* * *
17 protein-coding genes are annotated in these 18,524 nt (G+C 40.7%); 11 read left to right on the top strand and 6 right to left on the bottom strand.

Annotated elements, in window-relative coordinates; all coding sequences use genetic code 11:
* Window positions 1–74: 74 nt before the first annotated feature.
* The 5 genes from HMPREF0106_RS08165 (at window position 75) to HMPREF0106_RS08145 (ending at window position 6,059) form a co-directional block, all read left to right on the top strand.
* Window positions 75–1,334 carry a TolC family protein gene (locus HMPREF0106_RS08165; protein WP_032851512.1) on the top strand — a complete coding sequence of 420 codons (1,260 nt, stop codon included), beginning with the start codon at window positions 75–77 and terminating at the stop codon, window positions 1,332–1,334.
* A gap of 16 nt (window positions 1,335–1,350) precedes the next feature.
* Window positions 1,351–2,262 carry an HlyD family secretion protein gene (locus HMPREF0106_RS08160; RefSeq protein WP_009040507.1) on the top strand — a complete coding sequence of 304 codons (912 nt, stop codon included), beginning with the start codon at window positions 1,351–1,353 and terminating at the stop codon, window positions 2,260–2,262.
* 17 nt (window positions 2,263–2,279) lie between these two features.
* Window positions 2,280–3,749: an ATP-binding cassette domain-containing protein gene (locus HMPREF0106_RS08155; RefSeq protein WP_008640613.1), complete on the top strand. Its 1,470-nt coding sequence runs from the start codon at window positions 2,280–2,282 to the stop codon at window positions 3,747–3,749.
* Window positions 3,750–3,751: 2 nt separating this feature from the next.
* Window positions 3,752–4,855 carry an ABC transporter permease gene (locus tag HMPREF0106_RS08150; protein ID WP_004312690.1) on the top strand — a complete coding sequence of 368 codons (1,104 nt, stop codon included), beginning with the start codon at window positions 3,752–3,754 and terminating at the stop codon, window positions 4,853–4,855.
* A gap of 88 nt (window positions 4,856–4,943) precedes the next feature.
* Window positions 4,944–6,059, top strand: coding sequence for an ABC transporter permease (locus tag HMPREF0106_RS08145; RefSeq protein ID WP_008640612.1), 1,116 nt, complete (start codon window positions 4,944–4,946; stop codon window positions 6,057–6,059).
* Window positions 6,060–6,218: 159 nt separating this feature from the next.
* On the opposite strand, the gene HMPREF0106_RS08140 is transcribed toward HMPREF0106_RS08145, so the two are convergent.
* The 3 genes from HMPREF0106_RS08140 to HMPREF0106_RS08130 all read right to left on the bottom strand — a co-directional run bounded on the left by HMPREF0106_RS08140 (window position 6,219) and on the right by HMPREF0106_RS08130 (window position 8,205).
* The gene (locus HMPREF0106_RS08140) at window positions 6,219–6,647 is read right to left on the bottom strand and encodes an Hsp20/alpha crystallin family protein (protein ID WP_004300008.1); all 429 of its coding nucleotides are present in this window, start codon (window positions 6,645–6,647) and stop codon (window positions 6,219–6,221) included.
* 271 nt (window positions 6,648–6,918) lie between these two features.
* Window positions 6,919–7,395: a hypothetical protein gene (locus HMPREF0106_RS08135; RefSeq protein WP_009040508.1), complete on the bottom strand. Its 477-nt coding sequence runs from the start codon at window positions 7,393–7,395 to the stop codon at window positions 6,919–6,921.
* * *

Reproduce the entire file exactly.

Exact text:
17 protein-coding genes are annotated in these 18,524 nt (G+C 40.7%); 11 read left to right on the top strand and 6 right to left on the bottom strand.

Annotated elements, in window-relative coordinates; all coding sequences use genetic code 11:
* Window positions 1–74: 74 nt before the first annotated feature.
* The 5 genes from HMPREF0106_RS08165 (at window position 75) to HMPREF0106_RS08145 (ending at window position 6,059) form a co-directional block, all read left to right on the top strand.
* Window positions 75–1,334 carry a TolC family protein gene (locus HMPREF0106_RS08165; protein WP_032851512.1) on the top strand — a complete coding sequence of 420 codons (1,260 nt, stop codon included), beginning with the start codon at window positions 75–77 and terminating at the stop codon, window positions 1,332–1,334.
* A gap of 16 nt (window positions 1,335–1,350) precedes the next feature.
* Window positions 1,351–2,262 carry an HlyD family secretion protein gene (locus HMPREF0106_RS08160; RefSeq protein WP_009040507.1) on the top strand — a complete coding sequence of 304 codons (912 nt, stop codon included), beginning with the start codon at window positions 1,351–1,353 and terminating at the stop codon, window positions 2,260–2,262.
* 17 nt (window positions 2,263–2,279) lie between these two features.
* Window positions 2,280–3,749: an ATP-binding cassette domain-containing protein gene (locus HMPREF0106_RS08155; RefSeq protein WP_008640613.1), complete on the top strand. Its 1,470-nt coding sequence runs from the start codon at window positions 2,280–2,282 to the stop codon at window positions 3,747–3,749.
* Window positions 3,750–3,751: 2 nt separating this feature from the next.
* Window positions 3,752–4,855 carry an ABC transporter permease gene (locus tag HMPREF0106_RS08150; protein ID WP_004312690.1) on the top strand — a complete coding sequence of 368 codons (1,104 nt, stop codon included), beginning with the start codon at window positions 3,752–3,754 and terminating at the stop codon, window positions 4,853–4,855.
* A gap of 88 nt (window positions 4,856–4,943) precedes the next feature.
* Window positions 4,944–6,059, top strand: coding sequence for an ABC transporter permease (locus tag HMPREF0106_RS08145; RefSeq protein ID WP_008640612.1), 1,116 nt, complete (start codon window positions 4,944–4,946; stop codon window positions 6,057–6,059).
* Window positions 6,060–6,218: 159 nt separating this feature from the next.
* On the opposite strand, the gene HMPREF0106_RS08140 is transcribed toward HMPREF0106_RS08145, so the two are convergent.
* The 3 genes from HMPREF0106_RS08140 to HMPREF0106_RS08130 all read right to left on the bottom strand — a co-directional run bounded on the left by HMPREF0106_RS08140 (window position 6,219) and on the right by HMPREF0106_RS08130 (window position 8,205).
* The gene (locus HMPREF0106_RS08140) at window positions 6,219–6,647 is read right to left on the bottom strand and encodes an Hsp20/alpha crystallin family protein (protein ID WP_004300008.1); all 429 of its coding nucleotides are present in this window, start codon (window positions 6,645–6,647) and stop codon (window positions 6,219–6,221) included.
* 271 nt (window positions 6,648–6,918) lie between these two features.
* Window positions 6,919–7,395: a hypothetical protein gene (locus HMPREF0106_RS08135; RefSeq protein WP_009040508.1), complete on the bottom strand. Its 477-nt coding sequence runs from the start codon at window positions 7,393–7,395 to the stop codon at window positions 6,919–6,921.